I enjoy experimenting with unusual materials and methods and am fascinated by the simple alchemy of transforming humble materials, often trash, into things of beauty with texture and depth. My current work borrows from the designs and negative spaces found in food containers: salad, water, soda bottles, muffin and cake lids. Much of our food is packaged in beautifully designed plastics. We don’t think about the source, ingredients and production of our food, much of which has added sugars and preservatives that harm us. I cast these forms in white Portland cement to resemble bleached bones or fossils, to suggest history, perhaps extinction. Gender and the environment are also themes found in my work, often borrowing from the concept of Kintsugi. Translated to “golden joinery,” Kintsugi is the centuries-old Japanese art of fixing broken pottery with a special lacquer dusted with powdered gold. Philosophically, Kintsugi celebrates an objects unique history by emphasizing its imperfections instead of hiding or disguising them, often making the repaired object even more beautiful than the original.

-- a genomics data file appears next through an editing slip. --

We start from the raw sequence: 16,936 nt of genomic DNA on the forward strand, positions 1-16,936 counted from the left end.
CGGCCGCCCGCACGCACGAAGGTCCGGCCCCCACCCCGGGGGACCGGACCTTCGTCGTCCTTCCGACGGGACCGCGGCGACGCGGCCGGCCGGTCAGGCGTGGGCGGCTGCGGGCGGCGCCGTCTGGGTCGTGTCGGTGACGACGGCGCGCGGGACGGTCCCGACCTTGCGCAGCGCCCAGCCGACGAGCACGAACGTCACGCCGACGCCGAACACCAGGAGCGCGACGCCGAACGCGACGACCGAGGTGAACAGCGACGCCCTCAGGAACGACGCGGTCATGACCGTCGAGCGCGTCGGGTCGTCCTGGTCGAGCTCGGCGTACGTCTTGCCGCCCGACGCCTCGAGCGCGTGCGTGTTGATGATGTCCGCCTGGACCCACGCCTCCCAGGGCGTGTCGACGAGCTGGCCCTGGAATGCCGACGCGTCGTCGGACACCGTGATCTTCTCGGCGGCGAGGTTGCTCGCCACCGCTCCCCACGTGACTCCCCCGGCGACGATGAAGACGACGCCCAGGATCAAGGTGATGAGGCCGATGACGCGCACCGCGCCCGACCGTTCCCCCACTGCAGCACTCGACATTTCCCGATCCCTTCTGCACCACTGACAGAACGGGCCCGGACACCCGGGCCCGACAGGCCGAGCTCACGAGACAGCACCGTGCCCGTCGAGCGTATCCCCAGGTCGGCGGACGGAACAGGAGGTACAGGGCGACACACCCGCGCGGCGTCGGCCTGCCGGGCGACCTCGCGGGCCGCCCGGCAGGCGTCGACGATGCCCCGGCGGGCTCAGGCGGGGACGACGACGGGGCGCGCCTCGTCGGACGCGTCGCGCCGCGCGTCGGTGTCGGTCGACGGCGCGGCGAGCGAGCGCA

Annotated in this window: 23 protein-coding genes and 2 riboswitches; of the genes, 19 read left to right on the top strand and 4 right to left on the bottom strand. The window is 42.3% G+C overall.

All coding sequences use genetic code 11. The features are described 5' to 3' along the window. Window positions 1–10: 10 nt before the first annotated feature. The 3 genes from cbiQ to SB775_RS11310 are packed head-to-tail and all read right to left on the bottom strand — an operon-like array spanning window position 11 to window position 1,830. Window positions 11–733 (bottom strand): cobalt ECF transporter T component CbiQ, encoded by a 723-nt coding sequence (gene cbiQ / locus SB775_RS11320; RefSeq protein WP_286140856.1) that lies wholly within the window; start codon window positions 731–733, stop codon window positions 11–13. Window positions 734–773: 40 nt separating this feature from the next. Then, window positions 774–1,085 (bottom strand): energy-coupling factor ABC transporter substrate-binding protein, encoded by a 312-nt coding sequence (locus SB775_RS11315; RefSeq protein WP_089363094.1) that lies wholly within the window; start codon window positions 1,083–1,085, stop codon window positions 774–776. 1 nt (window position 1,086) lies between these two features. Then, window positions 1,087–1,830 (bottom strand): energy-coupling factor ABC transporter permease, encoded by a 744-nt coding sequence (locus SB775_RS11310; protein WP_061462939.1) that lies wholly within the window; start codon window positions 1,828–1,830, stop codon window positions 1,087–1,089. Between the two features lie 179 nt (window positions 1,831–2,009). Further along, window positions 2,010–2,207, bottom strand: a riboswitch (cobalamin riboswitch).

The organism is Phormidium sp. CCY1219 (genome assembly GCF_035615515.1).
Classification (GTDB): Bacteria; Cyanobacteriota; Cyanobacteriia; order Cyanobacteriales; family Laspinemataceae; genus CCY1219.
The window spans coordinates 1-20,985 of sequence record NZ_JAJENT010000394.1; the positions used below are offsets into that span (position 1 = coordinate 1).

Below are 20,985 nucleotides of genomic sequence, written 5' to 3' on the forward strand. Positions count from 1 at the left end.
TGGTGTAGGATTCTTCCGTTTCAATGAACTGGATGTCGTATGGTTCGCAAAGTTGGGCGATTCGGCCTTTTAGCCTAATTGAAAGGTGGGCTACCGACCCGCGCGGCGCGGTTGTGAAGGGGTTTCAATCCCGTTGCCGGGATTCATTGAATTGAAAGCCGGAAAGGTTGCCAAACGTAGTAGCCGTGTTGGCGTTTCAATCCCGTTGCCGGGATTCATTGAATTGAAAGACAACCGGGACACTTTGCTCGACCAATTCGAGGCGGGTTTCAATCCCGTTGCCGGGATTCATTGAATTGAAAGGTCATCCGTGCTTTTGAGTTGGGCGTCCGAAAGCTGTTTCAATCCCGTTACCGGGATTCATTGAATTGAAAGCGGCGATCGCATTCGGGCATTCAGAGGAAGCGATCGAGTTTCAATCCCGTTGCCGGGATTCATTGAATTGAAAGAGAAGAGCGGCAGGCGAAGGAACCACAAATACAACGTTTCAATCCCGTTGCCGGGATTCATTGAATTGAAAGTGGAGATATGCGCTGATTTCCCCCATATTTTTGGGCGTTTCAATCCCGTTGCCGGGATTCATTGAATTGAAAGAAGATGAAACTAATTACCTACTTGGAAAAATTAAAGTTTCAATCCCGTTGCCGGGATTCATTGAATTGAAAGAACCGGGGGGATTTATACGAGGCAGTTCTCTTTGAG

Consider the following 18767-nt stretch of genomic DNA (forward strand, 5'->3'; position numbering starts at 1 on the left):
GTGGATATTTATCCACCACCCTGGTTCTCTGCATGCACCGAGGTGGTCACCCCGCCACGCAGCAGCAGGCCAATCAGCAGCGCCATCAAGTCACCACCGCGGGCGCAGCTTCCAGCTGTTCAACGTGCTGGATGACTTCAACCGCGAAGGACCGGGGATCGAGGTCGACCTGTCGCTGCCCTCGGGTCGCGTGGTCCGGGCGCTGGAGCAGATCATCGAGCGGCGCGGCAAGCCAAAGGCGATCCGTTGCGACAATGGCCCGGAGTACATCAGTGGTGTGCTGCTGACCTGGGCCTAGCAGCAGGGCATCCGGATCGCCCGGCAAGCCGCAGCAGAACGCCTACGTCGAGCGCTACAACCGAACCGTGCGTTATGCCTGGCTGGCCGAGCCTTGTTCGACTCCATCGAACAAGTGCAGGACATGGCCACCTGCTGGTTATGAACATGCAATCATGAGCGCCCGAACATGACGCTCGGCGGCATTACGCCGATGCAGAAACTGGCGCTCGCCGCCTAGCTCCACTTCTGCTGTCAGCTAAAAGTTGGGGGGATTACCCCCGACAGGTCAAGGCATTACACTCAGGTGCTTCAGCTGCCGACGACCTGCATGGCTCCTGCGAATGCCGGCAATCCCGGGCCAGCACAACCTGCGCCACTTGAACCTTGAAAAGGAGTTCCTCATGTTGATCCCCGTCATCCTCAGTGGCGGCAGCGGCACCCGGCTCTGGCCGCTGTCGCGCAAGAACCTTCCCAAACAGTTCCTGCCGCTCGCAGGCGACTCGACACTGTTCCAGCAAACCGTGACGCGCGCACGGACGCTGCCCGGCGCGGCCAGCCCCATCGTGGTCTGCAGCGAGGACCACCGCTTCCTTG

Concrete is an ancient and versatile material and I am fascinated with the possibilities of casting forming and coloring it. It is the most commonly used construction material in the world, used to build the foundations of our homes and cities, and it is recognized worldwide. Using concrete and found objects, I create environments that address the relationship between nature, architecture and the inevitable ruins of civilization. I often cast concrete forms out of food containers, tin ceiling tiles and fabric molds, sometimes integrating doilies, found porcelain objects or 24K gold leaf. Tin ceiling tile patterns represent the boundaries of our lives while also connecting us to history as these Tin tiles were introduced into late 19th century home design and are commonly found in homes through the 20th Century and today. Lastly, an ever-present vein in my work is the concept of Kintsugi- an ancient Japanese technique for healing broken pottery with gold leaf. Conceptually, it suggests that we repair something that has given us many years of love and service, but restore it so that it is more beautiful than it was before. For me, this concept resembles a life well loved. We humans are a constantly changing landscape of fracture, repair and growth.